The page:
This week, I am discussing antecedent interventions. These are strategies you can use to prevent problem behaviors from occurring in your classroom. Check out my posts on this topic all week long! Today, I will be talking about SCHEDULES!
Schedules are also ridiculously important in helping prevent problem behaviors. Again, with the lack of language skills inherent with autism, visual schedules are essential to helping create a predictable environment. It helps students understand how events are sequenced (and therefore help simplify the concept of "time"). They also help students understand that preferred activities will occur (even if they are a few activities away).
For example, I had a student who became very upset (screaming, biting himself, etc) often throughout the day. His number 1 reinforcer was the iPad. He had "break" on his schedule, but didn't understand that this meant he could have the iPad. So, when we added in the iPad picture to his schedule (instead of break), a lot of his problem behaviors were reduced. He was able to understand that iPad was going to be available…just as soon as he got through his other scheduled activities.
Really, schedules work with everyone…not just kids with autism. I mean, I use my school schedules and lesson-planing calendars daily to remember what we are doing; I have a calendar on my phone that I couldn't live without; and I have a blog calendar to keep track of what I'm doing over here. In my school, some gen ed teachers have even requested I make them a picture schedule to hang in their classrooms. And, the days they are out and have a substitute, the subs are happy, because they know what the schedule is, and the kids are happy, because they continue with their same routines. And you avoid those nagging questions..."when is recess?" "do we have gym or music today?" because it is posted right on the wall for all to see!
Schedules in an autism room just need to be a little more explicit and nitty gritty than most other schedules. However, as students start to "get" the idea of the schedule, they can be faded to be more naturalistic ones. Another thing we often forget with our students is that following a schedule is a skill. Most of our students need to be directly taught this skill in a very consistent manner. That means that between EVERY activity, you are working on checking the schedule for what is next. This takes up A LOT of time in the beginning, but is so worth it in the end.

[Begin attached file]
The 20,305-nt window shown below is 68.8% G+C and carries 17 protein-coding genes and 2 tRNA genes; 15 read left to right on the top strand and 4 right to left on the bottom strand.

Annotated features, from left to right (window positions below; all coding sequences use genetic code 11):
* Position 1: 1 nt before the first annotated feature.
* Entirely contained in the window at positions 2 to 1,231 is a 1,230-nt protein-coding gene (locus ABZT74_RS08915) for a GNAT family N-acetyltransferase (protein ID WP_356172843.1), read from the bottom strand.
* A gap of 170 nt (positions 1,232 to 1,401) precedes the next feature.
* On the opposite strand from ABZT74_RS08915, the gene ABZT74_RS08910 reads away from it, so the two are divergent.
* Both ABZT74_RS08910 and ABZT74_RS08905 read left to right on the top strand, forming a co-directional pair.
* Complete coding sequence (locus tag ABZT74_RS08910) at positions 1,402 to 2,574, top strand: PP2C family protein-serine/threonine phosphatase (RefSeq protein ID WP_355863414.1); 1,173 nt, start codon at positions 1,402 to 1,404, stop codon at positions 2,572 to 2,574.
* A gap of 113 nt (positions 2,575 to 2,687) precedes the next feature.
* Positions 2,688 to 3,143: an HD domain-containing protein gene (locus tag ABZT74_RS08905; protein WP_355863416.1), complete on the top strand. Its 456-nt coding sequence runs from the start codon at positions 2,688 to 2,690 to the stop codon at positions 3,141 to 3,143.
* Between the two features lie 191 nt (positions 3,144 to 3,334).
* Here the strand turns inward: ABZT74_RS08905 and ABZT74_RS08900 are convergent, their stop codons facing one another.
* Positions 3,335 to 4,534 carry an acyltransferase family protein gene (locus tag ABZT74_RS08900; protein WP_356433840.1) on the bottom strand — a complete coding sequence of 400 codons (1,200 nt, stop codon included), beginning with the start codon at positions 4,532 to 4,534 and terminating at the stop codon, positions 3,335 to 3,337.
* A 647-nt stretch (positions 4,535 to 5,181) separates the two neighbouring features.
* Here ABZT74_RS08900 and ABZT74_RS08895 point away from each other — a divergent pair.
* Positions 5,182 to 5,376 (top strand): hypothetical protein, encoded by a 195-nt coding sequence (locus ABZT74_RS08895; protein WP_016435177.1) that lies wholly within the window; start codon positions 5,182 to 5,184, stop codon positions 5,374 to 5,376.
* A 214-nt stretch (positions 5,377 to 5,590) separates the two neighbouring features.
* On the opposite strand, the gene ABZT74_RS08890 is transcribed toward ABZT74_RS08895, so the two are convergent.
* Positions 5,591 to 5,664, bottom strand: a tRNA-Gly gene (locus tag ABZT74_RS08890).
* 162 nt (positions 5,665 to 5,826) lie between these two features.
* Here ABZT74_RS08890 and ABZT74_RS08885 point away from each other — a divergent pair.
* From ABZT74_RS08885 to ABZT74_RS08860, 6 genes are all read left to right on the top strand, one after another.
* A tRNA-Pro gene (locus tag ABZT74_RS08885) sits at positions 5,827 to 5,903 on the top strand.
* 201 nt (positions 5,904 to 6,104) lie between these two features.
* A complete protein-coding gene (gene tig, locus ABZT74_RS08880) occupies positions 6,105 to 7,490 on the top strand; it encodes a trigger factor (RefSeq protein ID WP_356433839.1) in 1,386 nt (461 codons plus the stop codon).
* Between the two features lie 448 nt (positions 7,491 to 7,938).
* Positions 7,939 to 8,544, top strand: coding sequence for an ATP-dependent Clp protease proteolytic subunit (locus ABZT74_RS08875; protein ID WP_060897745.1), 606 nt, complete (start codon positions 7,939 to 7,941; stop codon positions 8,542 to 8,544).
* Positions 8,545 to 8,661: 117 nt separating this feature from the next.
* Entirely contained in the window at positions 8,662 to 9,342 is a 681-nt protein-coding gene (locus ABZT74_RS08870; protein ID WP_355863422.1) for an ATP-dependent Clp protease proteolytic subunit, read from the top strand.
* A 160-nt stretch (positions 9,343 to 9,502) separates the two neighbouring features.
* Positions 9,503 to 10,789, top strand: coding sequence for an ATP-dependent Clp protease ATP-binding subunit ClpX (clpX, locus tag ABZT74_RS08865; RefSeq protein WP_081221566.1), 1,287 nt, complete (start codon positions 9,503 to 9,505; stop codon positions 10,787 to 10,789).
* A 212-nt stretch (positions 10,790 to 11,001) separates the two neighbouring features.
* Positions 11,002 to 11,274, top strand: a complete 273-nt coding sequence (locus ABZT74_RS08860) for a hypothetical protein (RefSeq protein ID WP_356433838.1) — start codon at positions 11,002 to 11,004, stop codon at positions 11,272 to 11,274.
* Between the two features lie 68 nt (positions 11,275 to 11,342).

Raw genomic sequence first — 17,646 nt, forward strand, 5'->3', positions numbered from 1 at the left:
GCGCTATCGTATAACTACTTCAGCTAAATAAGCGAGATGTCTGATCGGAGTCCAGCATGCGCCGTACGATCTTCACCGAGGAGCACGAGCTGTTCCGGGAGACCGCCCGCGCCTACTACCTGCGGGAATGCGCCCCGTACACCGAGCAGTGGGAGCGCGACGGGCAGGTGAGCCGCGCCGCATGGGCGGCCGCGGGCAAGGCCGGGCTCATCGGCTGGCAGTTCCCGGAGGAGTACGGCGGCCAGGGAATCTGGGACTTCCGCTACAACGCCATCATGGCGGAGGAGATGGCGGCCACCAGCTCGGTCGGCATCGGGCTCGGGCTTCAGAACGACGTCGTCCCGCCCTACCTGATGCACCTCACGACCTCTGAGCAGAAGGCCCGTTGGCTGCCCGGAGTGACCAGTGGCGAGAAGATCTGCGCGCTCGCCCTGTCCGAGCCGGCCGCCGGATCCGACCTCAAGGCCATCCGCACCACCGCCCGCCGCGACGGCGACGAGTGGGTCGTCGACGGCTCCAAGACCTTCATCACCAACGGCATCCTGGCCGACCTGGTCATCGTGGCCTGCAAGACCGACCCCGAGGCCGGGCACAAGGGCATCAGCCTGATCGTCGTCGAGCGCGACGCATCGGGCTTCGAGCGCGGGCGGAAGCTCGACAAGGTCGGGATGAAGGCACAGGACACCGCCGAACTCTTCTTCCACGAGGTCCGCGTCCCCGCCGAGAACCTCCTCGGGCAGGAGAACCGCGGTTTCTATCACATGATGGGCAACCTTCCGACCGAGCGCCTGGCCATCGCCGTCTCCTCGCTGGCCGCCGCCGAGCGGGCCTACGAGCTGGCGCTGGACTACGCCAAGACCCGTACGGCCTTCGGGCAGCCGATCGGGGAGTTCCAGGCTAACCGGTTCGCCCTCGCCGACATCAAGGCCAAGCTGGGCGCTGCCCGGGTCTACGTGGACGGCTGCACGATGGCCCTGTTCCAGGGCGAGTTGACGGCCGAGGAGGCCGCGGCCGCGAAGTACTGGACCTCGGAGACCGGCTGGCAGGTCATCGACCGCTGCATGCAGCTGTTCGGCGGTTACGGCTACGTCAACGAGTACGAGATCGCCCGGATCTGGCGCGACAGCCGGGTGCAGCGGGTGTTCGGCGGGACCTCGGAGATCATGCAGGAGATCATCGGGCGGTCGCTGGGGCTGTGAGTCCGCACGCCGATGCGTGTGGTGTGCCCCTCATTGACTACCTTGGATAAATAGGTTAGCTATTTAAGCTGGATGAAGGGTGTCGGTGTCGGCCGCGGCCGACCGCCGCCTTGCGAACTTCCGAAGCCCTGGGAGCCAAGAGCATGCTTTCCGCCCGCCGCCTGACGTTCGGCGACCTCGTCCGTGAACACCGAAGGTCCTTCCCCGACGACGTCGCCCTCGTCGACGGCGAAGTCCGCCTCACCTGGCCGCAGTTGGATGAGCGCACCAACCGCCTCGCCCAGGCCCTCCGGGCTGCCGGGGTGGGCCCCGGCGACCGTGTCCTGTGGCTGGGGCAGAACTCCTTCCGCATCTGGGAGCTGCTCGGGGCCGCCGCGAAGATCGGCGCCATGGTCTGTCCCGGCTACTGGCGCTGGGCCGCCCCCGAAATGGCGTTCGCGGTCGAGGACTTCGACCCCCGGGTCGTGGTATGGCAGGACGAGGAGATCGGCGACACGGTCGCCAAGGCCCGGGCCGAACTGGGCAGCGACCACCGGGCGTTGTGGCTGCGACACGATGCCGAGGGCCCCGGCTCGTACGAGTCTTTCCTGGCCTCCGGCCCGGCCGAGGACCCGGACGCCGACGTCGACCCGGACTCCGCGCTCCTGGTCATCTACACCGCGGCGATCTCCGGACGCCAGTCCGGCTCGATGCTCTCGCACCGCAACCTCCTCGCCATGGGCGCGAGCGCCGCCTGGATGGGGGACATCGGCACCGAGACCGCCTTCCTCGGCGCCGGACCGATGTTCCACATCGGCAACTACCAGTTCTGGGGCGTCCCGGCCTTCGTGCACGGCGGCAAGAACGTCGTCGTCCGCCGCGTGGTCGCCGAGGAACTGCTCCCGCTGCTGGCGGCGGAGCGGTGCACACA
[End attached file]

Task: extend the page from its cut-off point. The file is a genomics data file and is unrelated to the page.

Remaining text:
Here are a few examples of how schedules are used in my room.
We have a schedule for every child in one spreadsheet (used by the adults in the room) for every minute of the day.
We have a schedule for all of the adults (what activity they are in charge of and which students) for every minute of the day. This is a zoomed in example of one of my assistant's schedules. These also come in super handy when you have a sub...it takes way less time to explain what you want them to do all day, when you can hand them a detailed schedule like this.
We have a general, class-wide daily schedule posted on the wall.
We have individual schedules for each student tailored to their level. Right now, I have 2 versions of velcro picture schedules. One is color coded…and the other is not. Last year, I had a guy on a large color coded schedule velcroed to the wall. He has now graduated to this smaller version in a binder and had no problem adjusting! I love the schedule in the binder because it is more age appropriate/functional (because it can be moved to various locations) than a wall schedule!
I also have several students who have been faded off the picture schedule to a word schedules where they just cross off each item as they complete it.
For my morning group, we have a detailed schedule of each activity we complete. They are posted on the white board, so I can make check-marks next to them as we complete each activity.
For my advanced morning group/guided reading group, we have a "What" and "Why" board that we utilize (which is also a district mandated thing for all of the gen ed classes). Under "What," we write what we will be doing each day (our schedule), and under "Why," we write the importance of the activities or what we will learn.
I also use some schedules at my stations such as this example from the language station. This shows for each day, if the kids will be doing work with an assistant on flashcards (blue) or independent work in a binder (red).
This was a schedule I created mostly for myself for my direct instruction station to help me remember which IEP goals I wanted to address each day. But the kids benefitted from it as well!
That was a lot of schedules! Do you have anything you use schedules for that I missed? Tomorrow, stop back for some ideas on reinforcement systems that can be used to prevent problem behavior!